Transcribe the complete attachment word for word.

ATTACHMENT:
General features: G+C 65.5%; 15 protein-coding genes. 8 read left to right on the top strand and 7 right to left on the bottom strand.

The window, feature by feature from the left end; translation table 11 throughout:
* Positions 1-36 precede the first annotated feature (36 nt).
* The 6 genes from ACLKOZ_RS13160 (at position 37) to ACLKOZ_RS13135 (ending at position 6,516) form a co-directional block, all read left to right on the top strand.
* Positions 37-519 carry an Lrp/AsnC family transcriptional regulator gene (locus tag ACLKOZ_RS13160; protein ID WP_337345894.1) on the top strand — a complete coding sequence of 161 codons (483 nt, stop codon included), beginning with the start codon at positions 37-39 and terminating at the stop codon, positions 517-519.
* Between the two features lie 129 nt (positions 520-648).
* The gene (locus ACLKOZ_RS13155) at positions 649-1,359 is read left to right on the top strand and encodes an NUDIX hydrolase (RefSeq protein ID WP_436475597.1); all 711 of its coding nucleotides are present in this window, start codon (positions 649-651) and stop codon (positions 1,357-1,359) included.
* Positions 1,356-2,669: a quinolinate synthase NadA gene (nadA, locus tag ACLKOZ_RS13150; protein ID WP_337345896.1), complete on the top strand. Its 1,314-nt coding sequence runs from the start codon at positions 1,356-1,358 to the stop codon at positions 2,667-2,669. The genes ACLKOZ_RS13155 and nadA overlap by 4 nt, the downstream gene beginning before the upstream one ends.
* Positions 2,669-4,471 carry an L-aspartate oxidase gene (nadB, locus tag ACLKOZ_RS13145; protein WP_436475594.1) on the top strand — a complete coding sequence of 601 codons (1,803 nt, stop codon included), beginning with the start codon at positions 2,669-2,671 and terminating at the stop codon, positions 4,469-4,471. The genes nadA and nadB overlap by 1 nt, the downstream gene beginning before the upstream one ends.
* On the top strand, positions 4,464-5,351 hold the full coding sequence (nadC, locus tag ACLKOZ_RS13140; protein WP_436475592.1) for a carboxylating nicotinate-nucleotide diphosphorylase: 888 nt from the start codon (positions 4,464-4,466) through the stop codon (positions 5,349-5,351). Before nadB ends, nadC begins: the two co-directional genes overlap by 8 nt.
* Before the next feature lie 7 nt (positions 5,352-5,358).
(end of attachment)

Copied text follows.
General features: G+C 65.5%; 15 protein-coding genes. 8 read left to right on the top strand and 7 right to left on the bottom strand.

The window, feature by feature from the left end; translation table 11 throughout:
* Positions 1-36 precede the first annotated feature (36 nt).
* The 6 genes from ACLKOZ_RS13160 (at position 37) to ACLKOZ_RS13135 (ending at position 6,516) form a co-directional block, all read left to right on the top strand.
* Positions 37-519 carry an Lrp/AsnC family transcriptional regulator gene (locus tag ACLKOZ_RS13160; protein ID WP_337345894.1) on the top strand — a complete coding sequence of 161 codons (483 nt, stop codon included), beginning with the start codon at positions 37-39 and terminating at the stop codon, positions 517-519.
* Between the two features lie 129 nt (positions 520-648).
* The gene (locus ACLKOZ_RS13155) at positions 649-1,359 is read left to right on the top strand and encodes an NUDIX hydrolase (RefSeq protein ID WP_436475597.1); all 711 of its coding nucleotides are present in this window, start codon (positions 649-651) and stop codon (positions 1,357-1,359) included.
* Positions 1,356-2,669: a quinolinate synthase NadA gene (nadA, locus tag ACLKOZ_RS13150; protein ID WP_337345896.1), complete on the top strand. Its 1,314-nt coding sequence runs from the start codon at positions 1,356-1,358 to the stop codon at positions 2,667-2,669. The genes ACLKOZ_RS13155 and nadA overlap by 4 nt, the downstream gene beginning before the upstream one ends.
* Positions 2,669-4,471 carry an L-aspartate oxidase gene (nadB, locus tag ACLKOZ_RS13145; protein WP_436475594.1) on the top strand — a complete coding sequence of 601 codons (1,803 nt, stop codon included), beginning with the start codon at positions 2,669-2,671 and terminating at the stop codon, positions 4,469-4,471. The genes nadA and nadB overlap by 1 nt, the downstream gene beginning before the upstream one ends.
* On the top strand, positions 4,464-5,351 hold the full coding sequence (nadC, locus tag ACLKOZ_RS13140; protein WP_436475592.1) for a carboxylating nicotinate-nucleotide diphosphorylase: 888 nt from the start codon (positions 4,464-4,466) through the stop codon (positions 5,349-5,351). Before nadB ends, nadC begins: the two co-directional genes overlap by 8 nt.
* Before the next feature lie 7 nt (positions 5,352-5,358).